The Antiques Roadshow is an interesting operation. They stagger the people going to it and there is an enormous army of people who come. It really is nothing more than a place that people can come to get instant appraisals of work. If there is anything particularly interesting, they take you to their little studio and film it for the show. We were there primarily to get an appraisal on a painting by Bernard Frouchtben that we have had in the family for the past 15 years. Over the past 5 years, I’ve been trying to find out as much as I could about this fascinating painter. And I do know rather a lot about him, so I wasn’t expecting to learn anything new about him—except for one thing: if any of his paintings had sold at auction.
I was right to expect this information, because the experts at the Antiques Roadshow pretty much only have that in their arsenal of weapons. So the expert that I spoke to informed me that none of his work had been auctioned. She could not “find him in the database.” That was unfortunate, because I really did think that over the years a least some of his work would have found its way onto the market. But the appraiser’s attitude I’m afraid is very typical of the art market in general. Paintings are worth what they’ve sold for. Had there been just two or three rich art collectors in the past who recognized Frouchtben’s brilliance, he might be worth millions now.
The appraiser did provide some other information. She noted that if the painting had been taken care of, it would now be worth at least a couple of thousand dollars—in fact, she claimed that she would buy it right then if it were in that condition. As it was, it might sell for a couple of hundred. That’s interesting, but I don’t personally care about what people would pay for the work. It doesn’t belong to me anyway—it is my father’s painting. (Not that I would mind him becoming a millionaire art collector!) But she said that the damage was so severe that a restoration would change the painting. It would be a collaboration between Frouchtben and the restorer. That was stinging, although hardly surprising because I had wondered before how one could really restore it given that it has very large gaps, especially in the rendering of the focus of the painting: the World War I soldier on top of a giant bird (hawk?) on top of the capital building.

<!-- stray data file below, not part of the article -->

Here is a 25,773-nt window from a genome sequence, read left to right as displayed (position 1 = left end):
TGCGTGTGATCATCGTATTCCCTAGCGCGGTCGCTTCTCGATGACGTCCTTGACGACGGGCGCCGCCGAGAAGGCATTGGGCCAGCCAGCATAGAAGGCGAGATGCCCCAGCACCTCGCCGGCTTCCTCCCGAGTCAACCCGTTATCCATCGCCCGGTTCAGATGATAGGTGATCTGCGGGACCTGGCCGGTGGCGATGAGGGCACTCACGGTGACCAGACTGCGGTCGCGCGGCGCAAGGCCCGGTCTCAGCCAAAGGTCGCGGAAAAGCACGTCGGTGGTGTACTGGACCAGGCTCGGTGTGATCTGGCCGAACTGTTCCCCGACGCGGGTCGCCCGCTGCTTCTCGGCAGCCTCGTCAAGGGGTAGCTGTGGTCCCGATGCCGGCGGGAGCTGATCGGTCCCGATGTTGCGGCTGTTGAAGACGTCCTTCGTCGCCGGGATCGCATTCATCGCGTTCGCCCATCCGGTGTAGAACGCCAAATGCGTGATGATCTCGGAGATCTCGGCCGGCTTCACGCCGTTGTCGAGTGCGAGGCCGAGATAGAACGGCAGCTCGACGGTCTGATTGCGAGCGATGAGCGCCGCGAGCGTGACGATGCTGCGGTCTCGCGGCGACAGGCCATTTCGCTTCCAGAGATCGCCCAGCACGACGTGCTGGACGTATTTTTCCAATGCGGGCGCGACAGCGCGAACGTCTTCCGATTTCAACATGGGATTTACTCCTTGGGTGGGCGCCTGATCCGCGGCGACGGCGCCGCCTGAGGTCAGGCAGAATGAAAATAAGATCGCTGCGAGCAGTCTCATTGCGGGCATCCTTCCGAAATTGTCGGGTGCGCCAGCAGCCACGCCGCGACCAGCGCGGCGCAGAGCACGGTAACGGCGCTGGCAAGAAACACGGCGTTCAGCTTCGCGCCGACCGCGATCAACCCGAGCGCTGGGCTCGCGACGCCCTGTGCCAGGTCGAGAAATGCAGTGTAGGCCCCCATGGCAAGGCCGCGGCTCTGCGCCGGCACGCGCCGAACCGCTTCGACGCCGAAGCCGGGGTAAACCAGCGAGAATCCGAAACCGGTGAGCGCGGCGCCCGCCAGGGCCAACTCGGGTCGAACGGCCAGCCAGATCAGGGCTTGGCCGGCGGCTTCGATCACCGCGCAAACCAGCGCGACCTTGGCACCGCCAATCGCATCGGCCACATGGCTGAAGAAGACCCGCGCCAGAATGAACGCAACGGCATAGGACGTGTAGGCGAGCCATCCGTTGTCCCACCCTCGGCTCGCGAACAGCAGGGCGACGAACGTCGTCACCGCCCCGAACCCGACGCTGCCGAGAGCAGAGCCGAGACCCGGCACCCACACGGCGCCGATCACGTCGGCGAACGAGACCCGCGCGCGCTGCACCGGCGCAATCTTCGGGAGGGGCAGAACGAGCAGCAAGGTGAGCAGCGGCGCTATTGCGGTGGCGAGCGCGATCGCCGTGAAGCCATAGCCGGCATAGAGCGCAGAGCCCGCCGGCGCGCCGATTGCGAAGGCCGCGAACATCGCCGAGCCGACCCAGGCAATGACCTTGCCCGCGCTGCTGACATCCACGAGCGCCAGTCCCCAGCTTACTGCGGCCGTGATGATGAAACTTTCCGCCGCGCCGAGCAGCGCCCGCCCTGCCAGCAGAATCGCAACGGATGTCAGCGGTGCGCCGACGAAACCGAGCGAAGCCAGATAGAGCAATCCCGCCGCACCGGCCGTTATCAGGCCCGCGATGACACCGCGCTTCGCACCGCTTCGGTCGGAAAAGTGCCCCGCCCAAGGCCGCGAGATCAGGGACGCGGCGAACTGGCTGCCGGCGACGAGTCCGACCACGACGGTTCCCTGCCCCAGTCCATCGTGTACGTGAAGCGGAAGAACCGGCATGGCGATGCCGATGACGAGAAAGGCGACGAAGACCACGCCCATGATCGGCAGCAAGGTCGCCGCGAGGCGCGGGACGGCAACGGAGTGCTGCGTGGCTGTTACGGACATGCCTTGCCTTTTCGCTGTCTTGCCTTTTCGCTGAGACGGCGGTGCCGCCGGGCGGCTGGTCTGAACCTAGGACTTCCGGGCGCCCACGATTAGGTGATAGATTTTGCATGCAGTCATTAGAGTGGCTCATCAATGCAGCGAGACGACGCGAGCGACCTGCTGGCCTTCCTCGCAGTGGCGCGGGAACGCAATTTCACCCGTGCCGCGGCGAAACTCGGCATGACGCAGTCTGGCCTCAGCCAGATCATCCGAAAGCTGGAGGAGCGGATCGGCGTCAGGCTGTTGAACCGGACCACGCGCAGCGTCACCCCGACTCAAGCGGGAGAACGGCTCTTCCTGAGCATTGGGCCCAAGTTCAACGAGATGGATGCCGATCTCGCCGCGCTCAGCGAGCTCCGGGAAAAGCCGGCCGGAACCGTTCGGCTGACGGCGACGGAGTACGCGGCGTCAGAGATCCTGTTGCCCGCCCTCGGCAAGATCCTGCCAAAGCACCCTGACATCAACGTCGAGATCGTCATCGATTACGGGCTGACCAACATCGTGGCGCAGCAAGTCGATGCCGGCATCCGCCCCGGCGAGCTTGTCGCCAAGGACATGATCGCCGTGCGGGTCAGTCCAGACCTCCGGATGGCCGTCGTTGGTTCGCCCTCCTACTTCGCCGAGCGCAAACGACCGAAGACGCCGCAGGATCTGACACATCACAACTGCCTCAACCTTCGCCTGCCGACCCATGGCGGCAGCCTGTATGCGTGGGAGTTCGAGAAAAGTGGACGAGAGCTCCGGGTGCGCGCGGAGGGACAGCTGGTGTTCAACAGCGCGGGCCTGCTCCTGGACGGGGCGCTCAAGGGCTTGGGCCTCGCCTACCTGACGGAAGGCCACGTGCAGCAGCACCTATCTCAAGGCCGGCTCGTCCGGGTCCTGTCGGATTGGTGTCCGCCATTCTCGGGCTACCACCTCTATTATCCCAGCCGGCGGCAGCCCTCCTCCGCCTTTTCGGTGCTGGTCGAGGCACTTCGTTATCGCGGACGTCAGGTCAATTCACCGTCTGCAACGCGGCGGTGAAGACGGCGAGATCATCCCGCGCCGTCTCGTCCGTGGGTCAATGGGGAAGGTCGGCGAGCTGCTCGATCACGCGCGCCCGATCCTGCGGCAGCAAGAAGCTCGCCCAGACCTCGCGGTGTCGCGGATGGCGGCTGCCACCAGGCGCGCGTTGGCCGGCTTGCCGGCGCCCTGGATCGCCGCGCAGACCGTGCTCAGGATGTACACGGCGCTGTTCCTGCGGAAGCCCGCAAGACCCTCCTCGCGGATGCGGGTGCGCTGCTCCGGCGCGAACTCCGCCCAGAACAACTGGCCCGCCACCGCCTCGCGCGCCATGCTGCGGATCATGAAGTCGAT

What I would now like to do is have the painting cleaned and remounted. Even with all its damage, it is a very compelling painting. I would love to have it on the wall to look at. I think that is what Frouchtben deserves. And I keep coming back to something that John Fabian Kienitz wrote about him, “He has rare ability… He is a man worth saving.” Indeed he is.
And my fascination with him goes right along with what I admire so much in other works of art—from literature to music to painting. I love things that people create that could only be created by them. To me, Frouchtben is like Herman Melville. If it wasn’t for a fluke, Melville would today be considered a minor 19th century American writer. Moby-Dick was rightly ignored when it was first published; it is too idiosyncratic. The same could be said for Don Quixote, except that Cervantes was such a funny writer. All three men created works that were deeply personal, but Frouchtben got the usual treatment: few cared. But I still hold out the hope that this will not always be true. And there is precedent: a number of painters were ignored or dismissed for hundreds of years before people noticed that they were great.
From here, I plan to contact museums and galleries all over the nation (especially in the northeast) and find out if they have any Bernard Frouchtben. It would be nice to at least write a magazine article about the man and get some more examples of his work. I would love for the world to know about this man. But if I am very honest, I will admit that my ultimate goal is for myself to know more about this great artist. And all the time and effort of going to the Antiques Roadshow was a small price to pay to get just a little more information about the man and his work—even if it is mostly a null result.
For those interested in the financial side of things. The expert said it would probably cost about $2,500 to properly restore it. But because of the extensiveness of the restoration and how it would in large part harm Frouchtben’s work, it would only be worth about $1,000. That is why I would like to do only what can be done to make what remains the best that it can be. But even that is going to cost more than the painting would probably sell for. But I still think it is worth it.